This week’s headlines about student loan debt forgiveness have many borrowers scrambling to figure out if they would be eligible for help.
Under the administration’s plan, anyone earning less than $125,000 (or married couples earning less than $250,000) would qualify for up to $10,000 in federal student loans. Up to $20,000 in loan forgiveness will be available to borrowers who meet income limits and have Pell grants, which are awarded to students from families of extremely limited means.
But there are many types of federal loans, and the administration has not offered guidelines specifying which can be forgiven. Instead, it has said that any loan has been taken directly from the federal government will be included in the debt relief program. These loans — the primary form of federal funding since 2010 — make up the bulk of student debt.
What about FFEL, Perkins and HEAL loans?
This is where things get murkier. The Federal Family Education Loan, Federal Perkins Loan, and Health Education Assistance Loan programs offered loans guaranteed by the federal government but issued by schools or private lenders. The Department of Education owns some FFEL and Perkins loans, but some of them (and all HEALs) are held by third parties.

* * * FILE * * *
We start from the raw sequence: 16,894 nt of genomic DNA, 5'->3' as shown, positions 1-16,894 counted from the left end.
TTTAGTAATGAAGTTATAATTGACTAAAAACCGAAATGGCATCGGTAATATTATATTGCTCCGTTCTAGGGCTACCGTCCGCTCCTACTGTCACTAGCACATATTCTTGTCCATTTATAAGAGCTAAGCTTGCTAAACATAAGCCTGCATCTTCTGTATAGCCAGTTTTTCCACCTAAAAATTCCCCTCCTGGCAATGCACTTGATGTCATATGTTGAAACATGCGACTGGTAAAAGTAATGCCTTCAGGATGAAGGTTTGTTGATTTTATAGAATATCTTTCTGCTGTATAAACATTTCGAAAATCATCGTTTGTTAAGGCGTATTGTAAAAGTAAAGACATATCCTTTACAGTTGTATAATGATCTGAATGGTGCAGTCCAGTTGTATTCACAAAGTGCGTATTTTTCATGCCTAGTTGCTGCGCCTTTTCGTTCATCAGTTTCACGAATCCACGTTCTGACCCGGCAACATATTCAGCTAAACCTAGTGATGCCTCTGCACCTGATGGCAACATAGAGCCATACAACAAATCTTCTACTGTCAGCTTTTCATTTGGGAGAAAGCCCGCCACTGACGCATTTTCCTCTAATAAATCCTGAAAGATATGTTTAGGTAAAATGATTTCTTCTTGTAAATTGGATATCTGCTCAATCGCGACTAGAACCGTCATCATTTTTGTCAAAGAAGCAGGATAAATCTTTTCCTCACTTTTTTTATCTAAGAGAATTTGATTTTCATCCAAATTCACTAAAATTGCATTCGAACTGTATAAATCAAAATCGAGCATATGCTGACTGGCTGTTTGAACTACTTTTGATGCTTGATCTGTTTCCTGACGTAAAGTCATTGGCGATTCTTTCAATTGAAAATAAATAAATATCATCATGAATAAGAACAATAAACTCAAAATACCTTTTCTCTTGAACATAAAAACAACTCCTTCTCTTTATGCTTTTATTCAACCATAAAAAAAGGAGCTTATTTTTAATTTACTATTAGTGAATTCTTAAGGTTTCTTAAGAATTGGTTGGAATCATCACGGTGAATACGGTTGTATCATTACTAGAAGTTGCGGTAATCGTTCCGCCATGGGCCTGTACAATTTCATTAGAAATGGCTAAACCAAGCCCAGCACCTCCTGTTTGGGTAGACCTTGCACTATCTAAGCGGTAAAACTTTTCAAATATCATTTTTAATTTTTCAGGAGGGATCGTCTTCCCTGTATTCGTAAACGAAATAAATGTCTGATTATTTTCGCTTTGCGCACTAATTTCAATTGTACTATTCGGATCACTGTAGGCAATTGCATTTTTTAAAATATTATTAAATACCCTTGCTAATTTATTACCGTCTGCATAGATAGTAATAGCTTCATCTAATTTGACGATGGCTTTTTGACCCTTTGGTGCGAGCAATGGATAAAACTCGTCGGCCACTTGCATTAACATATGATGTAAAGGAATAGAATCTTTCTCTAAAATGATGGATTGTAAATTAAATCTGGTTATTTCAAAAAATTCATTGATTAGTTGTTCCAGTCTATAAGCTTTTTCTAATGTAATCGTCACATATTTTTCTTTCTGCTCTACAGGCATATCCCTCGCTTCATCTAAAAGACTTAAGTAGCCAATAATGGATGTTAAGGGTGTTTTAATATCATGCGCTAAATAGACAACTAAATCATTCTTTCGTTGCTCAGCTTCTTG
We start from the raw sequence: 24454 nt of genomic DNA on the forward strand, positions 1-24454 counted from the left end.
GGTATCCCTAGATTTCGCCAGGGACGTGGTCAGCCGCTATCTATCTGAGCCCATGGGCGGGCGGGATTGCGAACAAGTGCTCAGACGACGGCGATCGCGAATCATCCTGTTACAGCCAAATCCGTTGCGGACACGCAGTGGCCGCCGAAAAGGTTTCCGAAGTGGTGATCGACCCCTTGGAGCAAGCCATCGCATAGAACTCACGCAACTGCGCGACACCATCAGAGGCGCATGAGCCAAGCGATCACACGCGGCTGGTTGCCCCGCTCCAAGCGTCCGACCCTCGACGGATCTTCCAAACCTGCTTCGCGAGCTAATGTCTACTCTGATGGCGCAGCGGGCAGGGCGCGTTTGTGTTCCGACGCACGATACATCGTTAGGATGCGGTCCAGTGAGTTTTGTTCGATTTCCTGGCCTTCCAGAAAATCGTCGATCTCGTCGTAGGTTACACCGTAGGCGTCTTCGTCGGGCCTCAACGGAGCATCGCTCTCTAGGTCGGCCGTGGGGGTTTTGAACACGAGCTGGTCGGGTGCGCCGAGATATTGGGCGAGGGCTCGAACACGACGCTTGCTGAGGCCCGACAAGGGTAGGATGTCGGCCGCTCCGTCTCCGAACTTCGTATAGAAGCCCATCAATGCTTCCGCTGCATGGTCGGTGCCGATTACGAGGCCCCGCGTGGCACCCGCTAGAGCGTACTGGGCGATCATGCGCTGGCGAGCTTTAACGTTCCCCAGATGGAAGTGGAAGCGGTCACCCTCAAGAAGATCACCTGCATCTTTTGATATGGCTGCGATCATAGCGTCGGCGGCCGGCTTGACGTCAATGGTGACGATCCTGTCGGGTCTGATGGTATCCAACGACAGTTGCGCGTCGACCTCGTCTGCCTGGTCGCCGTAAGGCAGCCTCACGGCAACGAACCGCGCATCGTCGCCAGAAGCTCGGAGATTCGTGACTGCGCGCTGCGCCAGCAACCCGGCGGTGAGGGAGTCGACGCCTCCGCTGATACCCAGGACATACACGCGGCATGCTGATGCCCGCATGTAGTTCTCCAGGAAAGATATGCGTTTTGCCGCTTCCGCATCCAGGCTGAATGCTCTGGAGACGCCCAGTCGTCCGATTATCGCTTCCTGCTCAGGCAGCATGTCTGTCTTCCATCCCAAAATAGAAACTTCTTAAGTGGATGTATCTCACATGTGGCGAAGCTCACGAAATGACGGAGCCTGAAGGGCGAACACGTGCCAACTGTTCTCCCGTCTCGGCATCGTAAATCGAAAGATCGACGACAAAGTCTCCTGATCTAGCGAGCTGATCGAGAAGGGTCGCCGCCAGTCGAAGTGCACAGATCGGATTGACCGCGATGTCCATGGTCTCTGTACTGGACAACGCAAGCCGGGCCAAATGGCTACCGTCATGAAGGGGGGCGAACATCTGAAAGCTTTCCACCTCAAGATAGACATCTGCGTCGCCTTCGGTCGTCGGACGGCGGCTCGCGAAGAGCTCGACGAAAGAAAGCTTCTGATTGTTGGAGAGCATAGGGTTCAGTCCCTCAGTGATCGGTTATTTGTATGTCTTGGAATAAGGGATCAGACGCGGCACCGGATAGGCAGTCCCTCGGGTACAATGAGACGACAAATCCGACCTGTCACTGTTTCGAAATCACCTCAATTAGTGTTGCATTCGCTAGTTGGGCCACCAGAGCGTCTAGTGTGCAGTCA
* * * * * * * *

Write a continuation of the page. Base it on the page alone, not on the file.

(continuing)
When the federal government suspended loan payments and interest charges during the pandemic, the relief only applied to Direct, FFEL and Perkins loans held by the government, and Direct, FFEL, Perkins and HEALs in default. Any loan whose payments and interest have been suspended will be eligible for $10,000 to $20,000 in forgiveness, said Abby Safroth, director of the student loan borrower assistance program at the National Consumer Law Center.
To find out if your FFEL or Perkins loans might qualify, go to your account on the Federal Student Aid website (studentaid.gov) and call the “My Loan Servicers” list. If the servicer’s name is preceded by “DEPT OF ED,” that loan belongs to the federal government.
Many people may not know whether their older loans are federally held because they weren’t given a choice when they took them out, Shafroth said. The loans they received depended on the financial aid programs their school participated in while they were enrolled.